Bare legs disappearing in today’s basketball

basketballlegs1ibasketball legsIf you’re a fashionista, you might have noticed that the legs of male basketball players are disappearing from view these days. The New York Times had a lengthy article last Sunday in its sports section on this subject. Where once fans might have seen almost three feet of Wilt Chamberlain’s legs, today’s fans often see only the barest glimpse of flesh on players’ legs.

 “Skin is no longer in,” the Times announced, noting that players are increasingly covering up because of a changing fashion sense, a desire for protection and a touch of prudish modesty. The in-look today includes shorts hemmed below the knee, socks raised to the calf and a base layer of tights underneath.

I can’t say this look was on display among the over-40 crowd playing basketball Monday afternoon at the Capital Athletic Club in Sacramento. I saw only one player in tights. Most wore shorts hemmed slightly above the knee or barely covering their knee-operation incisions. Socks were mostly a boring white and bunched up above the tops of well-worn basketball shoes.

I don’t elevate the sartorial level of the over-40 crowd much, except that I invest more money in fancy basketball shoes. I’m intent on avoiding another bout of plantar fasciitis and am convinced that switching shoes every four months provides continuing heel support and cushioning. I regularly wear brightly colored Nike shoes, assuring that my defender will always know where I am.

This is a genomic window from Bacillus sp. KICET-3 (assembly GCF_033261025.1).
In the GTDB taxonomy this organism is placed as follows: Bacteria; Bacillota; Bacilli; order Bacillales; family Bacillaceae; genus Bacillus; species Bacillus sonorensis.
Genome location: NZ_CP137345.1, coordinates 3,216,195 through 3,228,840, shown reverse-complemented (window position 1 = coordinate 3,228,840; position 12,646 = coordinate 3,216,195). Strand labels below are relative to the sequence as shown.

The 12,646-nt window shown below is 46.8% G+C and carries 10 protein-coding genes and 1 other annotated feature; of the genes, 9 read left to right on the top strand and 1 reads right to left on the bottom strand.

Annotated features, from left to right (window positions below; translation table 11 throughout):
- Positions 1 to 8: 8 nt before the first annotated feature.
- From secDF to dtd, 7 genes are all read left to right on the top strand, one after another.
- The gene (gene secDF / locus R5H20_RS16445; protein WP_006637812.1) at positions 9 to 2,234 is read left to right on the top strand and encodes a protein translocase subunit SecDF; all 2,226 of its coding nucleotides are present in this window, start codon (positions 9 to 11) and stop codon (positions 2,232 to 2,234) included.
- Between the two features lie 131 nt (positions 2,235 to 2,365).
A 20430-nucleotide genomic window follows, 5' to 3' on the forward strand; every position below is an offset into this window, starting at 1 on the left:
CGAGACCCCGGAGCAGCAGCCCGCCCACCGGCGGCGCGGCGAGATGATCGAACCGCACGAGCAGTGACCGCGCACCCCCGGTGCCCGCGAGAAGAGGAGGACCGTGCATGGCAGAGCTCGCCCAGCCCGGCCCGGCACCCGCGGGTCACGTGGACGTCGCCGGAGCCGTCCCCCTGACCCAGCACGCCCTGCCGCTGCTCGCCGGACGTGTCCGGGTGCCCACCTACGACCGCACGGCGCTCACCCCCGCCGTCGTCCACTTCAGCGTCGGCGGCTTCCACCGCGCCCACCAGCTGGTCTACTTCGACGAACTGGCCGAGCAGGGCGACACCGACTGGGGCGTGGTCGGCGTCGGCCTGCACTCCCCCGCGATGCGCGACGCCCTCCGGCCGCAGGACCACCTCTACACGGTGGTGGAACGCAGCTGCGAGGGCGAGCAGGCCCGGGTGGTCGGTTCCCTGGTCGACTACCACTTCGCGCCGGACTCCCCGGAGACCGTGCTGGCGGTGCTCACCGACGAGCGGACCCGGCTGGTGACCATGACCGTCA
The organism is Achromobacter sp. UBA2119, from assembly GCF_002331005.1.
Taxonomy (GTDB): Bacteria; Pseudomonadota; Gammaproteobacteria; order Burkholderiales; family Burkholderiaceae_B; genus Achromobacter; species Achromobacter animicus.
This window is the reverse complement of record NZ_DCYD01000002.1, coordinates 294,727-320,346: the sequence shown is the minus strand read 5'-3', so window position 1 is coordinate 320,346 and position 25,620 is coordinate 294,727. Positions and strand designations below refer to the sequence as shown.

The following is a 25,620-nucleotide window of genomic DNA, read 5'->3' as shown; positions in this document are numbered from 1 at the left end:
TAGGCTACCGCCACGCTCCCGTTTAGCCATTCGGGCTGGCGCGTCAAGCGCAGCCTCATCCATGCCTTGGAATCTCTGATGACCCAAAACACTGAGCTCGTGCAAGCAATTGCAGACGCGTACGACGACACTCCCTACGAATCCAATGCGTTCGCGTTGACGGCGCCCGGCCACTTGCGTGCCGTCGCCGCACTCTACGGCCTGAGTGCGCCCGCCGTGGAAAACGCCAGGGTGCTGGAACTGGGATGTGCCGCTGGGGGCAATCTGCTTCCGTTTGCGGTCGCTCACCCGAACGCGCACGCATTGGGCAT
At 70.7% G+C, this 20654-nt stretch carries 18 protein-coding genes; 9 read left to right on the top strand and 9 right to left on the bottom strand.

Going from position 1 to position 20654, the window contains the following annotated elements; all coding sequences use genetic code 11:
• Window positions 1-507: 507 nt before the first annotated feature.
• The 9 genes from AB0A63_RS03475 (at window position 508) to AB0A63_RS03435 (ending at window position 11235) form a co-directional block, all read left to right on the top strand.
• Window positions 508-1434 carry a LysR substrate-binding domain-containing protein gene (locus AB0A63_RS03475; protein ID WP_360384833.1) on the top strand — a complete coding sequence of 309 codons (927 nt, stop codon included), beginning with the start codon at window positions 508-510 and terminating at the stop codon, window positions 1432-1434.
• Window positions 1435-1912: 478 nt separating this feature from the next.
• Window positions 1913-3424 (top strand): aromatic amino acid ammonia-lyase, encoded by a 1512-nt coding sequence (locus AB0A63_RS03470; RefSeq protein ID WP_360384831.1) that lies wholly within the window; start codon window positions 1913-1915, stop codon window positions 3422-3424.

By contrast, the Saturday morning games at the club bring out players in their late 20s and 30s, several of whom look as though they’ve just come from a fashion shoot. Interestingly, these peacocks with a good sense of color coordination are also the better players. I don’t know whether this holds true outside the CAC. The Times article didn’t analyze appearance and performance at the college and pro level.

When I was growing up in Queens, real ballplayers didn’t waste time dwelling on their appearance. The teenagers who came up to Braddock Park to play basketball in their mohair sweaters and chinos had their minds on girls and were relegated to the pebbly asphalt courts. As a player at Van Buren High School, I was given white Converse sneakers, then a status symbol, and admonished never to wear them outdoors. We had short shorts and sleeveless jerseys for game wear.